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Tuesday, September 10, 2013

Mindfulness improves students' attention

A short training course in mindfulness improves children’s ability to ignore distractions and concentrate better, a study presented this month to the British Psychological Society says.

Study author Dominic Crehan said: “The ability to pay attention in class is crucial for success at school. Mindfulness appears to have an effect after only a short training course, which the children thoroughly enjoyed! Through their training, the children actually learn to watch their minds working and learn to control their attention. These findings could be particularly important for helping children with attention difficulties such as ADHD. Further research on the effects of mindfulness on children’s attention is very much needed.”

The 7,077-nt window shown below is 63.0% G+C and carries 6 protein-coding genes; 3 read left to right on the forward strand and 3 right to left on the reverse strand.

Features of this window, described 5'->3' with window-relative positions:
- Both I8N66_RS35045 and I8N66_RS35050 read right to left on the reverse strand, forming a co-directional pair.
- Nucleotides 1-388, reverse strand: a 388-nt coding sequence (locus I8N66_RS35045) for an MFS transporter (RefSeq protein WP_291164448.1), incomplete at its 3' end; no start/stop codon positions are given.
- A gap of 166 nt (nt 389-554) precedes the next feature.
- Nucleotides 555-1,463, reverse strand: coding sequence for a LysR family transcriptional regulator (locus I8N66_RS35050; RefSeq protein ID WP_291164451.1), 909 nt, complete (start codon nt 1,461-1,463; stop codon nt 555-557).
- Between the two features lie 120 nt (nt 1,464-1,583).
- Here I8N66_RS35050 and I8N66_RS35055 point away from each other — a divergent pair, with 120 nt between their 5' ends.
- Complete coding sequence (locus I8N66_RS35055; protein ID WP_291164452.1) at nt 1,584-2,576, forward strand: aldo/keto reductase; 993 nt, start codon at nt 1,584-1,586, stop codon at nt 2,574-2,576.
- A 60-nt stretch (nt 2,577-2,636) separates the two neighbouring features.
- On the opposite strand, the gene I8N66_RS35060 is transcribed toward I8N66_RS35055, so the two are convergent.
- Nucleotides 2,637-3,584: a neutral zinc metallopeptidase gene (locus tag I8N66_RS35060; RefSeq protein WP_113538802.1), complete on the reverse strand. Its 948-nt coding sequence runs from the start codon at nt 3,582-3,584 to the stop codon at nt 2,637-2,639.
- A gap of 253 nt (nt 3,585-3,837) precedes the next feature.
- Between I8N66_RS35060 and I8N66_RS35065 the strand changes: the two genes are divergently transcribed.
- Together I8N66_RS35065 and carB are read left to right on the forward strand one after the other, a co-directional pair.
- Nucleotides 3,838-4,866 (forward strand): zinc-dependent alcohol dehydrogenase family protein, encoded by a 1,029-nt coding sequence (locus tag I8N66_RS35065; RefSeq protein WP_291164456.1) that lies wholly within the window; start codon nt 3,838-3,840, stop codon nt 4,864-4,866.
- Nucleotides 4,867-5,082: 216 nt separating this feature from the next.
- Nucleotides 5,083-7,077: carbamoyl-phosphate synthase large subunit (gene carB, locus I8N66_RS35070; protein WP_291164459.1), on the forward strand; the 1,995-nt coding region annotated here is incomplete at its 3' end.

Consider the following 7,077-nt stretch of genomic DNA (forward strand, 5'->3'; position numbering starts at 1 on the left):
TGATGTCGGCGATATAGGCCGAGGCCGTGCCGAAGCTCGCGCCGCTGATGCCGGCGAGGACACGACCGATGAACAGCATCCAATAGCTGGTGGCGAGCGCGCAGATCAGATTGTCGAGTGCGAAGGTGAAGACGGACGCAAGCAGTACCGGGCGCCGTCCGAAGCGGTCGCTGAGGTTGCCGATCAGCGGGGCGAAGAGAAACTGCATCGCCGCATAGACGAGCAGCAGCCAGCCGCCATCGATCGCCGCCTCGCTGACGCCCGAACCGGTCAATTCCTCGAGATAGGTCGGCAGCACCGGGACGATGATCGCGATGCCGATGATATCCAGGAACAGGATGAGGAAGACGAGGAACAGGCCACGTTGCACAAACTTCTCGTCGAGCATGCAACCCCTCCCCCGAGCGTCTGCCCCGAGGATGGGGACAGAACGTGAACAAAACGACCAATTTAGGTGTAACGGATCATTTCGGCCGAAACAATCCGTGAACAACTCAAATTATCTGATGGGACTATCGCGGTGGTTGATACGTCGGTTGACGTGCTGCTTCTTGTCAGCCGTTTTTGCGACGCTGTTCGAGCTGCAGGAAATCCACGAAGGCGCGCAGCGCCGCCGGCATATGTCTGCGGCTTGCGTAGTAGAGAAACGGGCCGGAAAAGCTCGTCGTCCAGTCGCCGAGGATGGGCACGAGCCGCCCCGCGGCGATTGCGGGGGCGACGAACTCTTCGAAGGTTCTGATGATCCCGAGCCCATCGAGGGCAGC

The researchers worked with 30 children (girls and boys aged 10 to 11 years old), who took part  in a mindfulness course as part of their school curriculum in two groups. They measured the children’s levels of mindfulness using a questionnaire and assessed their attention skills using a specially-designed computer game. They made these measurements on three occasions, at three-month intervals, so that they could measure changes in attention skills over time as a result of the mindfulness course.

The results indicated that an improvement in the children’s ability to focus and deal with distractions was associated with the mindfulness course.